Dubbioso R.,University of Naples Federico II |
Moretta P.,Scientific Institute of Telese Terme BN |
Manganelli F.,University of Naples Federico II |
Fiorillo C.,Molecular Medicine |
And 3 more authors.
Journal of Neurology | Year: 2012
Oculopharyngeal muscular dystrophy (OPMD) is an autosomal dominant disorder caused by a small expansion of a short polyalanine tract in poly(A) binding protein nuclear 1 (PABPN1). It presents with adult onset of progressive eyelid drooping, swallowing difficulties and proximal limb weakness, usually without involvement of central nervous system (CNS). However, cognitive decline with relevant behavioural and psychological symptoms has been recently described in homozygous patients. In this study, we performed for the first time an extensive neuropsychological and neuropsychiatric evaluation on 11 OPMD heterozygote patients. We found that they were less efficient than a matched control sample on several tests, particularly those tapping executive functions. Moreover, the presence of negative correlation between GCN expansion size and some neuropsychological scores raises the issue that CNS involvement might be linked to the genetic defect, being worse in patients with larger expansion. Our results might be consistent with the toxic gain-of-function theory in the pathogenesis of OPMD and hint at a possible direct role of PABPN1 in the CNS also in heterozygote patients. © Springer-Verlag 2011.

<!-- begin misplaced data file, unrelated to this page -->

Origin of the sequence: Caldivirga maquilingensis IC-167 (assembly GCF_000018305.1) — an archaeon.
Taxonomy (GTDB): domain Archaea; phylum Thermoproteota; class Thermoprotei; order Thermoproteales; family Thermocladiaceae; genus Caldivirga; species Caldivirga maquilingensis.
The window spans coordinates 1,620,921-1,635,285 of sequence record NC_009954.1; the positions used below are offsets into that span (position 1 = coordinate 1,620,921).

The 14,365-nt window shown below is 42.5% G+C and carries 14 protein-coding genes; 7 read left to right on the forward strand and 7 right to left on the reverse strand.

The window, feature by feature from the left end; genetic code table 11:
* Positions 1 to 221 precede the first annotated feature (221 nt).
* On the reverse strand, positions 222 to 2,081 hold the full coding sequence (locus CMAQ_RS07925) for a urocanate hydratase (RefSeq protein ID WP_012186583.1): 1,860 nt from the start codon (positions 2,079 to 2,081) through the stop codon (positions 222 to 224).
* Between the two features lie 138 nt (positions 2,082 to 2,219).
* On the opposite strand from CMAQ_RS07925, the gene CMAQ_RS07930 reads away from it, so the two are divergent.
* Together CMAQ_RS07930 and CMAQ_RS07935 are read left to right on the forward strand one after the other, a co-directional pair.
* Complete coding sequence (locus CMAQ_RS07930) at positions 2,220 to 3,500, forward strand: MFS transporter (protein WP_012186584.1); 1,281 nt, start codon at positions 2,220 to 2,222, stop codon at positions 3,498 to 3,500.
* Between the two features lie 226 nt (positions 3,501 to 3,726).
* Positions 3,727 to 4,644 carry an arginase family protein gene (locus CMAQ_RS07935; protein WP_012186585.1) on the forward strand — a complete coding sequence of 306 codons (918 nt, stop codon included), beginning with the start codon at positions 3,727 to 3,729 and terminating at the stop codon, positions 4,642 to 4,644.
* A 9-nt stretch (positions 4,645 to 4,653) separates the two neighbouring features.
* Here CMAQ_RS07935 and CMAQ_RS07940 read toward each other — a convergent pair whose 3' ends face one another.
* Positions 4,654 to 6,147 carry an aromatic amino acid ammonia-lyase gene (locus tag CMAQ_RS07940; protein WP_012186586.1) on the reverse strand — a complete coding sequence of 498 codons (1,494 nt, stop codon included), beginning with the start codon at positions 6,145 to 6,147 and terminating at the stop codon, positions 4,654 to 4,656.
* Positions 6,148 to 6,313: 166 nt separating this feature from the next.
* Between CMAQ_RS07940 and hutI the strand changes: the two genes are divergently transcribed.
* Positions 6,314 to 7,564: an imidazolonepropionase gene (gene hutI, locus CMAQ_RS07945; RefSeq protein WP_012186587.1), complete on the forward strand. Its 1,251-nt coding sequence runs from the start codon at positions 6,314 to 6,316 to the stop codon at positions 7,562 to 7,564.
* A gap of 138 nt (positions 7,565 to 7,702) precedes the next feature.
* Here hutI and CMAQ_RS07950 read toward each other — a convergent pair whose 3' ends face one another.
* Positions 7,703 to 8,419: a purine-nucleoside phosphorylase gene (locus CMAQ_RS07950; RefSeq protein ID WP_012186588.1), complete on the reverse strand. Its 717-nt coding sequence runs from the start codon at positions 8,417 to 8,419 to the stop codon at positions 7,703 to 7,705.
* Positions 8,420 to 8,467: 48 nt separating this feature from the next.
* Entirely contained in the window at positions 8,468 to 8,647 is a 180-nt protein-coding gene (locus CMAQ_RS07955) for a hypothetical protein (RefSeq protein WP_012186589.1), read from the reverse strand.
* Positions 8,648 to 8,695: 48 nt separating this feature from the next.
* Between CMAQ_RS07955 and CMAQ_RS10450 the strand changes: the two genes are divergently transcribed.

Liu Y.-F.,Institutes of Basic Medical science |
Lei H.-Y.,Microbiology and Immunology |
Teng C.-H.,Molecular Medicine |
Wang M.-C.,Clinical Pharmacy |
And 4 more authors.
Infection and Immunity | Year: 2012
Outer membrane proteins (OMPs) serve as the permeability channels for nutrients, toxins, and antibiotics. In Escherichia coli, OmpA has been shown to be involved in bacterial virulence, and OmpC is related to multidrug resistance. However, it is unclear whether OmpC also has a role in the virulence of E. coli. The aims of this study were to characterize the role of OmpC in antimicrobial resistance and bacterial virulence in E. coli. The ompC deletion mutant showed significantly decreased susceptibility to carbapenems and cefepime. To investigate the survival of E. coli exposed to the innate immune system, a human blood bactericidal assay showed that the ompC mutant increased survival in blood and serum but not in complement-inactivated serum. These effects were also demonstrated in the natural selection of OmpC mutants. Also, C1q interacted with E. coli through a complex of antibodies bound to OmpC as a major target. Bacterial survival was increased in the wild-type strain in a dose-dependent manner by adding free recombinant OmpC protein or anti-C1q antibody to human serum. These results demonstrated that the interaction of OmpC-specific antibody and C1q was the key step in initiating the antibody-dependent classical pathway for the clearance of OmpC-expressing E. coli. Anti-OmpC antibody was detected in human sera, indicating that OmpC is an immunogen. These data indicate that the loss of OmpC in E. coli is resistant to not only antibiotics, but also the serum bactericidal effect, which is mediated from the C1q and anti-OmpC antibody-dependent classical pathway. © 2012, American Society for Microbiology.